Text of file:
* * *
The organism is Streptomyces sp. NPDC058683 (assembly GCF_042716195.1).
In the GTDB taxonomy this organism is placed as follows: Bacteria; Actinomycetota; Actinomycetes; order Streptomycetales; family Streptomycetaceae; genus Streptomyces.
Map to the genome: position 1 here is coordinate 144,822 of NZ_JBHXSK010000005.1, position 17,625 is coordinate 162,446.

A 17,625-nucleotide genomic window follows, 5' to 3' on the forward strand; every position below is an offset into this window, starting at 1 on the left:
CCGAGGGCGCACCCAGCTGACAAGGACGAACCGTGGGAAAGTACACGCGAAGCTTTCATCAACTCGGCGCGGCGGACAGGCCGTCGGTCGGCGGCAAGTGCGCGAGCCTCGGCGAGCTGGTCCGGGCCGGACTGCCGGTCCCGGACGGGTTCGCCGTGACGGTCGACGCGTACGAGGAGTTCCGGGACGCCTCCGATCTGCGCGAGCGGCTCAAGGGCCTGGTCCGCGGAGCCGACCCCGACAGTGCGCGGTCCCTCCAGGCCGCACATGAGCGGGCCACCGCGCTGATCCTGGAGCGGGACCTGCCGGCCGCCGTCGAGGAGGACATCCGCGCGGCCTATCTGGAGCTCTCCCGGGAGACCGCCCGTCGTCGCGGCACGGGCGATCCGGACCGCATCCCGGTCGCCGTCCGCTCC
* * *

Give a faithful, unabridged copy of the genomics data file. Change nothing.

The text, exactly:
The organism is Streptomyces sp. NPDC058683 (assembly GCF_042716195.1).
In the GTDB taxonomy this organism is placed as follows: Bacteria; Actinomycetota; Actinomycetes; order Streptomycetales; family Streptomycetaceae; genus Streptomyces.
Map to the genome: position 1 here is coordinate 144,822 of NZ_JBHXSK010000005.1, position 17,625 is coordinate 162,446.

A 17,625-nucleotide genomic window follows, 5' to 3' on the forward strand; every position below is an offset into this window, starting at 1 on the left:
CCGAGGGCGCACCCAGCTGACAAGGACGAACCGTGGGAAAGTACACGCGAAGCTTTCATCAACTCGGCGCGGCGGACAGGCCGTCGGTCGGCGGCAAGTGCGCGAGCCTCGGCGAGCTGGTCCGGGCCGGACTGCCGGTCCCGGACGGGTTCGCCGTGACGGTCGACGCGTACGAGGAGTTCCGGGACGCCTCCGATCTGCGCGAGCGGCTCAAGGGCCTGGTCCGCGGAGCCGACCCCGACAGTGCGCGGTCCCTCCAGGCCGCACATGAGCGGGCCACCGCGCTGATCCTGGAGCGGGACCTGCCGGCCGCCGTCGAGGAGGACATCCGCGCGGCCTATCTGGAGCTCTCCCGGGAGACCGCCCGTCGTCGCGGCACGGGCGATCCGGACCGCATCCCGGTCGCCGTCCGCTCC